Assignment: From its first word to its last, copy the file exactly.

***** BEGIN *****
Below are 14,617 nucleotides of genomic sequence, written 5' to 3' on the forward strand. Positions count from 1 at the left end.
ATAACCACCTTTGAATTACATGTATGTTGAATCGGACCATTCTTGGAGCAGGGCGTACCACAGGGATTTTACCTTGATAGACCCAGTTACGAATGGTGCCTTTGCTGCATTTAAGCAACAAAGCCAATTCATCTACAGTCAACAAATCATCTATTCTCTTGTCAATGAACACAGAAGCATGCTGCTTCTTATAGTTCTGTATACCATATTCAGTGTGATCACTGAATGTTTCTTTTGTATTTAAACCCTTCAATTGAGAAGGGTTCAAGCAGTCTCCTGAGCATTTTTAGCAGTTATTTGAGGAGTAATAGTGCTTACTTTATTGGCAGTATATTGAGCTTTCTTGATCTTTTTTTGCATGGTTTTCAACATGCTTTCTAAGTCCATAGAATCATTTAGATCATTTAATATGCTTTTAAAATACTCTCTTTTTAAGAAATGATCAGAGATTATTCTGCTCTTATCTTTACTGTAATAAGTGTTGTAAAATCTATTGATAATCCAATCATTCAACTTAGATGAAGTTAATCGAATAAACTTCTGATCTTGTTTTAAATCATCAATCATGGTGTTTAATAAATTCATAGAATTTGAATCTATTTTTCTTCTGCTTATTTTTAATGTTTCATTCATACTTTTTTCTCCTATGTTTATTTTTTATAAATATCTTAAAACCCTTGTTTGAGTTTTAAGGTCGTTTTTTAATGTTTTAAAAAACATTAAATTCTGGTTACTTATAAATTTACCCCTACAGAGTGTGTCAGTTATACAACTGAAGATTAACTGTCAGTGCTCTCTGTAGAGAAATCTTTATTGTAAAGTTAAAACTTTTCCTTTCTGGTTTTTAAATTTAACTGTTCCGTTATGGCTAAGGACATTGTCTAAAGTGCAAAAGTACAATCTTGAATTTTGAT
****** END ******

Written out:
Below are 14,617 nucleotides of genomic sequence, written 5' to 3' on the forward strand. Positions count from 1 at the left end.
ATAACCACCTTTGAATTACATGTATGTTGAATCGGACCATTCTTGGAGCAGGGCGTACCACAGGGATTTTACCTTGATAGACCCAGTTACGAATGGTGCCTTTGCTGCATTTAAGCAACAAAGCCAATTCATCTACAGTCAACAAATCATCTATTCTCTTGTCAATGAACACAGAAGCATGCTGCTTCTTATAGTTCTGTATACCATATTCAGTGTGATCACTGAATGTTTCTTTTGTATTTAAACCCTTCAATTGAGAAGGGTTCAAGCAGTCTCCTGAGCATTTTTAGCAGTTATTTGAGGAGTAATAGTGCTTACTTTATTGGCAGTATATTGAGCTTTCTTGATCTTTTTTTGCATGGTTTTCAACATGCTTTCTAAGTCCATAGAATCATTTAGATCATTTAATATGCTTTTAAAATACTCTCTTTTTAAGAAATGATCAGAGATTATTCTGCTCTTATCTTTACTGTAATAAGTGTTGTAAAATCTATTGATAATCCAATCATTCAACTTAGATGAAGTTAATCGAATAAACTTCTGATCTTGTTTTAAATCATCAATCATGGTGTTTAATAAATTCATAGAATTTGAATCTATTTTTCTTCTGCTTATTTTTAATGTTTCATTCATACTTTTTTCTCCTATGTTTATTTTTTATAAATATCTTAAAACCCTTGTTTGAGTTTTAAGGTCGTTTTTTAATGTTTTAAAAAACATTAAATTCTGGTTACTTATAAATTTACCCCTACAGAGTGTGTCAGTTATACAACTGAAGATTAACTGTCAGTGCTCTCTGTAGAGAAATCTTTATTGTAAAGTTAAAACTTTTCCTTTCTGGTTTTTAAATTTAACTGTTCCGTTATGGCTAAGGACATTGTCTAAAGTGCAAAAGTACAATCTTGAATTTTGAT